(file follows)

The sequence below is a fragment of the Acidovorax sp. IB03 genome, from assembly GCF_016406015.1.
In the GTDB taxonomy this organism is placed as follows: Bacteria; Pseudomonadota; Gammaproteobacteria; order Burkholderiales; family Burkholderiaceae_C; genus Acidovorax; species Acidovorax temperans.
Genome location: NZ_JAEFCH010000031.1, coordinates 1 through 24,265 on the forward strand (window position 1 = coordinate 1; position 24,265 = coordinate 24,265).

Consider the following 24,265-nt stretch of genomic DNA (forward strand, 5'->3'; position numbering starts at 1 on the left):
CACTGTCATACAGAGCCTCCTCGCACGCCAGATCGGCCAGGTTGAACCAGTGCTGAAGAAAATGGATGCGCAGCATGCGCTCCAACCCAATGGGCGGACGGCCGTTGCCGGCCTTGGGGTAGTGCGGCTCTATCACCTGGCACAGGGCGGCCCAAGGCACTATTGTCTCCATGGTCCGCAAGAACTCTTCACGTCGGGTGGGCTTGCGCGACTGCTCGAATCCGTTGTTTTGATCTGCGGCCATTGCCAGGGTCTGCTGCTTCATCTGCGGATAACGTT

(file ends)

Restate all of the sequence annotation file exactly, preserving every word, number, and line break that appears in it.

The sequence below is a fragment of the Acidovorax sp. IB03 genome, from assembly GCF_016406015.1.
In the GTDB taxonomy this organism is placed as follows: Bacteria; Pseudomonadota; Gammaproteobacteria; order Burkholderiales; family Burkholderiaceae_C; genus Acidovorax; species Acidovorax temperans.
Genome location: NZ_JAEFCH010000031.1, coordinates 1 through 24,265 on the forward strand (window position 1 = coordinate 1; position 24,265 = coordinate 24,265).

Consider the following 24,265-nt stretch of genomic DNA (forward strand, 5'->3'; position numbering starts at 1 on the left):
CACTGTCATACAGAGCCTCCTCGCACGCCAGATCGGCCAGGTTGAACCAGTGCTGAAGAAAATGGATGCGCAGCATGCGCTCCAACCCAATGGGCGGACGGCCGTTGCCGGCCTTGGGGTAGTGCGGCTCTATCACCTGGCACAGGGCGGCCCAAGGCACTATTGTCTCCATGGTCCGCAAGAACTCTTCACGTCGGGTGGGCTTGCGCGACTGCTCGAATCCGTTGTTTTGATCTGCGGCCATTGCCAGGGTCTGCTGCTTCATCTGCGGATAACGTT